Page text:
up from four in 1946. He details how these were, at the time of writing, organised in groups: the European Broadcasting Union (EBU) with associate members from the American networks, Australia and South Africa plus new nations such as Malawi, Chad and Congo; its mirror opposite International Radio and Television Organisation (OIRT) comprising East European countries, Cuba, the Republic of Mali, the Korean People's Republic, China, the United Arab Emirates and the People's Democratic Republic of Vietnam; the Asian Broadcasting Union (ABU); the African Radio and Television Organisation (URNTA). Seeing the members helped me understand why, for example, Doctor Who sold to particular countries and not to others.
Sales could also be affected by cultural differences.
"Maigret was judged unacceptable by the [American] networks not because of the English accents (although they are a stumbling block) nor because of the foreign setting, but because of little incidents which betrayed a different set of television mores. Thus when Maigret had occasion to cross-examine a girl in a maison de passe it was found surprising that no moral attitude was taken towards the little tart. Nymphomania, lesbianism, drug addiction were touched on and accepted as facts of life, neither swept under the carpet nor magnified out of proportion in the context of the plot. Added to all these was the incident in which Maigret and Lucas stood in a courtyard, saw a light come on in a window, watched and waited to be rewarded by hearing the cistern of a lavatory flush." (p. 139)
Hood is even more withering of programmes that do sell to the US: he thought The Saint and The Avengers "anodyne" mid-Atlantic fare, the "triumph" of selling to the American networks,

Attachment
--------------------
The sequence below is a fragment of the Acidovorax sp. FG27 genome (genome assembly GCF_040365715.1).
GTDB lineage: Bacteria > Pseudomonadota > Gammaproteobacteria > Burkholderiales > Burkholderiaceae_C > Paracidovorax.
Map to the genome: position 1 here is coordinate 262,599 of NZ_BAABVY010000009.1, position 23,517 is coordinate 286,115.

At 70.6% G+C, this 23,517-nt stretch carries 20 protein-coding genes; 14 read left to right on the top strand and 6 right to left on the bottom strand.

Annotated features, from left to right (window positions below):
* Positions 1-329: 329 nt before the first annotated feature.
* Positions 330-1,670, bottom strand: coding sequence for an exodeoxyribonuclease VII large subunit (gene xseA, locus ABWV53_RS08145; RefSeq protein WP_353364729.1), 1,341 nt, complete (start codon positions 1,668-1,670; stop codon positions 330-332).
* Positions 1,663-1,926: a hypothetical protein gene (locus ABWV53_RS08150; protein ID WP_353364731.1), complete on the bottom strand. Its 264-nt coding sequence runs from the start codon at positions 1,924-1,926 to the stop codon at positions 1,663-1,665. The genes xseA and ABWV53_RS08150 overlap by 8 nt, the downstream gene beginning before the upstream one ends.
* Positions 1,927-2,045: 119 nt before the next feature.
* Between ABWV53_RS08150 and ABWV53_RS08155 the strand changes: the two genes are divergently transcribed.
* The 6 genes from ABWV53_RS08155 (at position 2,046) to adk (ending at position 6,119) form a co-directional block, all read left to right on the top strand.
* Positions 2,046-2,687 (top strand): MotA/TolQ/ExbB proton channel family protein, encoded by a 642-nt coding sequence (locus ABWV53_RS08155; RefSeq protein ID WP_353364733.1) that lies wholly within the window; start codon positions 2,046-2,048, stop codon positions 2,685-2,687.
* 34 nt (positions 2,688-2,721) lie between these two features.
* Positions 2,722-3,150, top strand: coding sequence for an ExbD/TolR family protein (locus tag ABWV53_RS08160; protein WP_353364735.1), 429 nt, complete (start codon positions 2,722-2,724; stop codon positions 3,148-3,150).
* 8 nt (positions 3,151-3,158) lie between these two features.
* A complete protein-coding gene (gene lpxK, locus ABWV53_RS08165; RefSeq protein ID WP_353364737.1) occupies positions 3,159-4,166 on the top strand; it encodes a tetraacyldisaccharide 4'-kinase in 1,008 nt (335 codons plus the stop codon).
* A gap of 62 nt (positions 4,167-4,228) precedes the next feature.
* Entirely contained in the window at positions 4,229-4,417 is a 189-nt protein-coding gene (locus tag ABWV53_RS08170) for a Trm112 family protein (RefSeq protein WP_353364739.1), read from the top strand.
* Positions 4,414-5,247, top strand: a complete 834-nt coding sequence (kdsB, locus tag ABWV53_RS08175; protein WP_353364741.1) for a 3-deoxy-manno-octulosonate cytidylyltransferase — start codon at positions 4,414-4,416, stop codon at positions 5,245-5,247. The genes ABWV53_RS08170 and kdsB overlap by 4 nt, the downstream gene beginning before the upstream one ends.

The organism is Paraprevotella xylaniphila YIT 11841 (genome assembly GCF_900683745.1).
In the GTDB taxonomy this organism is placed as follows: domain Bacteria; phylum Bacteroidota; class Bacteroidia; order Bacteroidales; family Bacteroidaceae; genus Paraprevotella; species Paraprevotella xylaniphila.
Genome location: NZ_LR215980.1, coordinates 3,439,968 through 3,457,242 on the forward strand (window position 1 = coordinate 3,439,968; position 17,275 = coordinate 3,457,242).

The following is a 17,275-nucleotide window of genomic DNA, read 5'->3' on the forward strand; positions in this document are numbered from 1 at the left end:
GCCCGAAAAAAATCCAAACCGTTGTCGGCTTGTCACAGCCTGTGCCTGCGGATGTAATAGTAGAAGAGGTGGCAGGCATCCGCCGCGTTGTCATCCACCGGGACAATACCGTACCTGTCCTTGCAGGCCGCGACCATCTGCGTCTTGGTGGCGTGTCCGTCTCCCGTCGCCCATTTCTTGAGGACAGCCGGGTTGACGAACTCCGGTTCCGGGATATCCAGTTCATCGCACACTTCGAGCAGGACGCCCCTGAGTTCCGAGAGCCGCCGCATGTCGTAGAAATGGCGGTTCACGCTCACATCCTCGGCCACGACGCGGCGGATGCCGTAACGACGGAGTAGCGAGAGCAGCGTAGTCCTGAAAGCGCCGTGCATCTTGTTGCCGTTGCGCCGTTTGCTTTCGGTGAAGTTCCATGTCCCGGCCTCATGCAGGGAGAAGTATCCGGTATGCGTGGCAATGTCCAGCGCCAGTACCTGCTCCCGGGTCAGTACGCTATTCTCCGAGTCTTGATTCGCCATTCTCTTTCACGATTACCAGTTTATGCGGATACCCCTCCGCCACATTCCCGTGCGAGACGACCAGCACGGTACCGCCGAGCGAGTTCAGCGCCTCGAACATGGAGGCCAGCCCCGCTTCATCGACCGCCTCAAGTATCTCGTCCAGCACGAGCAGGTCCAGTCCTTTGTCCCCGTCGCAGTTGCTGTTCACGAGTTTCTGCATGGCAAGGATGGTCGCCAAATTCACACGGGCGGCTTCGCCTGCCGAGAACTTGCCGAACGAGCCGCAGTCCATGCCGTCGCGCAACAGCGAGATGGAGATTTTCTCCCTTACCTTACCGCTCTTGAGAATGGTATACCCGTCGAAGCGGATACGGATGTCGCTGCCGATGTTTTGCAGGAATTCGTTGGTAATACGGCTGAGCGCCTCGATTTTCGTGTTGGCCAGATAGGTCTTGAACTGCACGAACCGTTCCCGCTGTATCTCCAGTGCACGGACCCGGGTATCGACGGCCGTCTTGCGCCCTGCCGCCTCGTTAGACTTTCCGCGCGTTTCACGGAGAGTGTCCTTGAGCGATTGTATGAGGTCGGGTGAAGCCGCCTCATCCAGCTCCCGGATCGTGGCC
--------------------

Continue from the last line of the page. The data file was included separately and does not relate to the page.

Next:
“only slightly tarnished by the fact that these series have usually been used as cheap summer replacements.” (p. 140)
He's even less impressed by programmes coming the other way: Batman is "subliterate" (p. 160).
For all he is withering about shows he clearly doesn't like, he's good on the way that the structure, tone and content of programmes is set by the structures imposed on television by technology, politics and other forces. He begins with the physics of television itself and the varying methods of producing a moving picture at a distance, and how that dictated form. During the General Strike of 1926, the Government wished to "commandeer the BBC as an instrument of propaganda", which John Reith fiercely opposed.
"His victory was one of the crucial moments in the history of British broadcasting. Both BBC and ITV benefit from his stand to this day." (p. 168)
Then, of Hood's own time at the BBC, there's the way subtle differences between the Royal Charter and the Television Act 1954 dictated the output of the BBC and ITV respectively. Under the Act, the Independent Television Authority - overseeing ITV - had to ensure that,
"nothing is included in the programmes [of an ITV franchise] which offends against good taste or decency (a question-begging phrase) or is likely to encourage or incite crime or lead to disorder or to be offensive to public feeling or which contains any offensive representation of or reference to a living person." (p. 20)
The last part effectively meant that ITV could not engage in the satire craze of the early 1960s: the BBC could screen That Was The Week That Was; on ITV, "it would have been a breach of the Act."
Hood mentions TW3 eight times in the book, suggesting his own reckoning of its significance. There are multiple entries for police series Maigret and business drama The Plane Makers, and for sitcoms Steptoe and Son and Till Death Us Do Part. Surprisingly, there is no mention of other innovative and successful programmes created in Hood's time as Controller: Doctor Who, Top of the Pops and Play School. Perhaps he didn't think much of them; perhaps their significance only became clear when they'd been running for decades.
Hood has plenty to say about sitcoms. In his view,
"the medium [of television] is a voracious consumer of talent and turns. A comic who might in the [music or variety] halls hope to maintain himself with a polished routine changing little over the years, embellished a little, spiced with topicality, finds that his material is used up in the course of a couple of television appearances. The comic requires a team of writers to supply him with gags, and invention" (p. 152)